Medicean Man Still The Man For Gask
Slow starter, fast finisher: that has been the career path for Medicean Man
by Howard Wright
Slow starter, fast finisher: that has been the career path for Medicean Man (GB), who at the age of 11 would become the oldest winner in the history of Dubai World Cup nights if he were to carry off the Al Quoz Sprint sponsored by Azizi Developments.
Yet British trainer Jeremy Gask could not have dreamed of being anywhere near the Meydan winner’s enclosure when he took over the son of Medicean following his purchase by Angie Loder for 80,000 guineas (£76,190) as a yearling in 2007.
“We couldn’t sell him, and he was so slow as a two-year-old that it would have been embarrassing to run him that season,” Gask recalled, as he prepares Medicean Man for a third tilt at the Al Quoz Sprint on his fifth visit to the Dubai World Cup Carnival in a row.
“We gelded him, gave him six months off and the operation turned him around, but he still didn’t show us much in his early three-year-old days, until we took him to a racecourse four or five times to try and get a spark out of him and one morning the penny suddenly dropped.”
Three races in, Medicean Man went to Doncaster and with Claire Lindop, Gask’s fellow Australian who was in Britain on a working holiday, in the saddle, he got off the mark in a low-grade maiden event. He was bought by Doncaster businessman Stuart Dobb immediately after the race, and eight years and 73 outings later he has compiled a career tally of 13 wins, 15 placings and more than £625,000 in earnings.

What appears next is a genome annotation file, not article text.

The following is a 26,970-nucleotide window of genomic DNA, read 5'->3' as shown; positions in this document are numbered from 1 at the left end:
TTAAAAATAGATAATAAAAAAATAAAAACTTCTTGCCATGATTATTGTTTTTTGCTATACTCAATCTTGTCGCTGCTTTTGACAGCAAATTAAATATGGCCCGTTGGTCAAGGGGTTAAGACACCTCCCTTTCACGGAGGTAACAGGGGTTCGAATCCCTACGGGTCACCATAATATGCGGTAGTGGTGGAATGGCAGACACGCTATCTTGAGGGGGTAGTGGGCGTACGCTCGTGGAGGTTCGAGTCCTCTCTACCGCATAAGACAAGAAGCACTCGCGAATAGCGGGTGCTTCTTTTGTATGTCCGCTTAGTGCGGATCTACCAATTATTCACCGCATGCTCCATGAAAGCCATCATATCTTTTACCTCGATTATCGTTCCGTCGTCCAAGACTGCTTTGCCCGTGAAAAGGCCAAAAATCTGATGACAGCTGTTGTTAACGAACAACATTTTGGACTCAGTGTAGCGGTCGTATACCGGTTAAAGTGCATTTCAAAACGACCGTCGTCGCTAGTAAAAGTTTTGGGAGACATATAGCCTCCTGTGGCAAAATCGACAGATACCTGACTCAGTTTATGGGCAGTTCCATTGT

“He’s taken us to all the best places and rarely let us down,” Gask said. “I missed his first win at Meydan in 2013, when I was stuck in England because of a problem with my passport. So, the biggest thrill he’s given me would have to be when he won here in January, because of his age and the fact my daughter Darcie, who’s obsessed with racing, was here, plus he was ridden by my apprentice David Parkes, who’s had a lot of bad luck with injuries.”
Adries de Vries has the mount in the Al Quoz Sprint for the first Group 1 test in what will probably be Medicean Man’s last season. “It will be difficult to bring his career to an end, because he just loves racing,” Gask said, “but two things are certain – we will miss him, but he will always have a good home.”